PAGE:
Purchasing STAM: Part 4

Klaf & klaf-making

This series of blog posts can be downloaded as a free ebook.1

For a brief overview of the complete series, including links to all the posts, see Purchasing STAM: Index & Summary.

Klaf

The previous two posts discussed the people behind the writing and checking processes. This post and the next one in this series will focus on the materials used in STAM and the craftsmen who make them.

Once upon a time, the sofrim made their own klaf.2 Although there are still a few sofrim who do that today (I personally know only one), currently nearly all the klaf on the market is made in a factory setting. The different klaf factories come in all sizes, from small, family-operated businesses to industrial-sized outfits with many employees.

Given the scale and scope of the production of klaf, it is recommended that the factory has the supervision of a reputable hechsher.3 Unfortunately, many klaf factories operate without a hechsher. If knowledgable buyers start insisting on klaf with a hechsher it would go a long way towards convincing the recalcitrant factories to bring in reliable third-party supervision.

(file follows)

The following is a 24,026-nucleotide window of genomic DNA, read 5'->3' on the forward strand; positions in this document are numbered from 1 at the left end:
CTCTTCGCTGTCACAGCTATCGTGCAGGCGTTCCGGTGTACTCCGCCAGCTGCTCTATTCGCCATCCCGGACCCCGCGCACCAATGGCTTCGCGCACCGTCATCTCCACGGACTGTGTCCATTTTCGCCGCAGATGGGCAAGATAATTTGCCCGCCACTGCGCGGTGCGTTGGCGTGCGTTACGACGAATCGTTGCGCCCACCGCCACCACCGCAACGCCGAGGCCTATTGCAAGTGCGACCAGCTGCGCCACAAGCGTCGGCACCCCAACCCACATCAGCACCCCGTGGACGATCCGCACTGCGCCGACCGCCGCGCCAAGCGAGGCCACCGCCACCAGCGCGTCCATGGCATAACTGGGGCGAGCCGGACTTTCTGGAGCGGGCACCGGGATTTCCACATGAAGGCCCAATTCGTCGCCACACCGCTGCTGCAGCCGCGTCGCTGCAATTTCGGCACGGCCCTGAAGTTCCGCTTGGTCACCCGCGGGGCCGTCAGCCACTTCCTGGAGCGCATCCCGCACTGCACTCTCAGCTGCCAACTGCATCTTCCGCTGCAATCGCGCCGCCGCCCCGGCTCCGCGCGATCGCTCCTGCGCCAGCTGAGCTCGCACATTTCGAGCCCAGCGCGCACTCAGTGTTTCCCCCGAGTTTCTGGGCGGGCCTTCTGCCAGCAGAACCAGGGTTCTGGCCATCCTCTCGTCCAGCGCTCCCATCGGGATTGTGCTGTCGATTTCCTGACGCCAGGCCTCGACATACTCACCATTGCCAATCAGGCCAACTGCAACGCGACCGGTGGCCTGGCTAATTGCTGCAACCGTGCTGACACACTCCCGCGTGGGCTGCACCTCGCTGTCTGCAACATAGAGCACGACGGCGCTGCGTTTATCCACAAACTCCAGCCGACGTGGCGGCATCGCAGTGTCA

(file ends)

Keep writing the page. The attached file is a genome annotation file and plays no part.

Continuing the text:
There are two possible processes for making klaf; it is either made entirely by hand or mostly by machine with limited human help. Although at one time the handmade klaf was of a much lower quality, in recent years the klaf makers have refined their processing and the quality level is about the same as machine made klaf. Handmade klaf still has some unique properties that the sofer may need to get used to, but overall the experience is similar enough to writing on machine made klaf. Most sofrim who claim that they are unable to write on handmade klaf probably haven’t tried it recently.

Handmade klaf has many additional hidurim over machine made, and there are even poskim who feel that the machine made klaf is only kosher bidi’eved. The price of handmade klaf can be much higher (as much as double, depending on the particular factory and what hidurim they include), but there are factories that produce high-quality handmade klaf at almost the same price as machine made klaf. If at all possible, it is certainly preferable to buy STAM written on handmade klaf. Most sofrim don’t offer it as an option except on their high-end products, but the market would likely accommodate an increase in demand.

Stay tuned for the next post in this series, which will focus on tefilin and address the batim and retzu’os.

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  1. The blog posts have been revised to reflect edits and corrections made when preparing the ebook edition.

  2. For a brief introduction to klaf, see STAM bits: Klaf and More About Klaf. To learn why not to judge klaf based solely on color, see White Klaf

  3. Klaf production is similar in many ways to industrial food production and should be supervised with the same care.